Monday, January 26, 2009

"Core" Training

OK, so what the hell is up with this phenomenon of "functional" or "core" training using some stupid Bosu or swiss ball?! Tony Blauer talked about this a bit on Episode 24 of CrossFit Radio. To paraphrase, "You'll never be in a death match while balancing on a swiss ball." Although he is talking about his area of expertise, fighting, I think that it is a valid point for every athlete...well, until they finally give in to the masses and have some Uber-Swiss Ball Championship on ESPN 8 - The Ocho.

In the picture above, judging by his build, I'm going to assume that he is some form of endurance athlete. Can someone please tell me how this exercise helps said athlete do ANYTHING better...other than lifting pink dumbells (yes, I realize that they aren't pink, but they might as well be) while standing on a Bosu ball? Why not have him deadlift or squat? Whenever someone asks me if I think they should do ______ exercise on a swiss ball for "core strength," I immediately ask them how much they deadlift. After they're finished stammering some weak sauce excuse about a bad back, I inform them that they should do Bosu training ONLY after pulling 400 lbs off the ground.

If your back is weak and core strength is a problem area for you, then there is no need for some new fangled exercise that you read in this month's Shape magazine. Instead, find something heavy, and LIFT IT!


Anonymous said...

I think training like that helps factors like balance more than anything and being strong on your feet is always a plus. Also lifting 400 pounds is great and all but no offense, no one really cares, people have different goals and that guy probally could not care less if you can lift 400 pounds of the ground because he can balance on one leg and you cant.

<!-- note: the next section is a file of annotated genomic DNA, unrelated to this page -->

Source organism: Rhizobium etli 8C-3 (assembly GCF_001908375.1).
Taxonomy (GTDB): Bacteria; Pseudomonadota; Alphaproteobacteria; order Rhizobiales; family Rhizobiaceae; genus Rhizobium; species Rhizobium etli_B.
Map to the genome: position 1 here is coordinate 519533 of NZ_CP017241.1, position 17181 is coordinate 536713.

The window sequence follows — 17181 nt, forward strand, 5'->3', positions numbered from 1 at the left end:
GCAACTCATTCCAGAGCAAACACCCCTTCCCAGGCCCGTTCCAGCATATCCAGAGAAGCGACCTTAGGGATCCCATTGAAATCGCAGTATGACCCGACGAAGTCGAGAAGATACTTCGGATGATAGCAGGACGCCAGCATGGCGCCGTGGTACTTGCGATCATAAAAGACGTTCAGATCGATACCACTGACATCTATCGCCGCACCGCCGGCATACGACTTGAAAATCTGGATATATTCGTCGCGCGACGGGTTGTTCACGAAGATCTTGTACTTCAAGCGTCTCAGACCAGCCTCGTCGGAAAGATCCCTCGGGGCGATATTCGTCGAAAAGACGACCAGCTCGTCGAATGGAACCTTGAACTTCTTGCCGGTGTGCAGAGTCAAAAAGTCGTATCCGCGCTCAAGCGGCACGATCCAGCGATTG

Alex said...

While there are some balance benefits to training in that manner, that does not change the fact that he is doing the exercise for "core strength." If he wants to train for balance, that's great - it's an important component of fitness! However, when "personal trainers" mislead their clients to believe that this is a "core strengthening" exercise, they are not only doing a disservice to their clientele, but are bordering on negligent.

My post has nothing to do with my abilities, and although 400 lbs is an arbitrary number, the point is that by the time said athlete actually starts to become proficient in the deadlift, he will have a much better grasp on what the term "core strength" really means.

Just to help [i]you[/i] out, core strength is the ability of the musculature that surrounds the spine to maintain proper anatomic position of the spine while under load. The weight that he is holding is NOT enough of a load to improve his core strength. This can only be done by picking up and squatting heavy things. Does this have a place in an endurance runner's training regimen? One word: YES!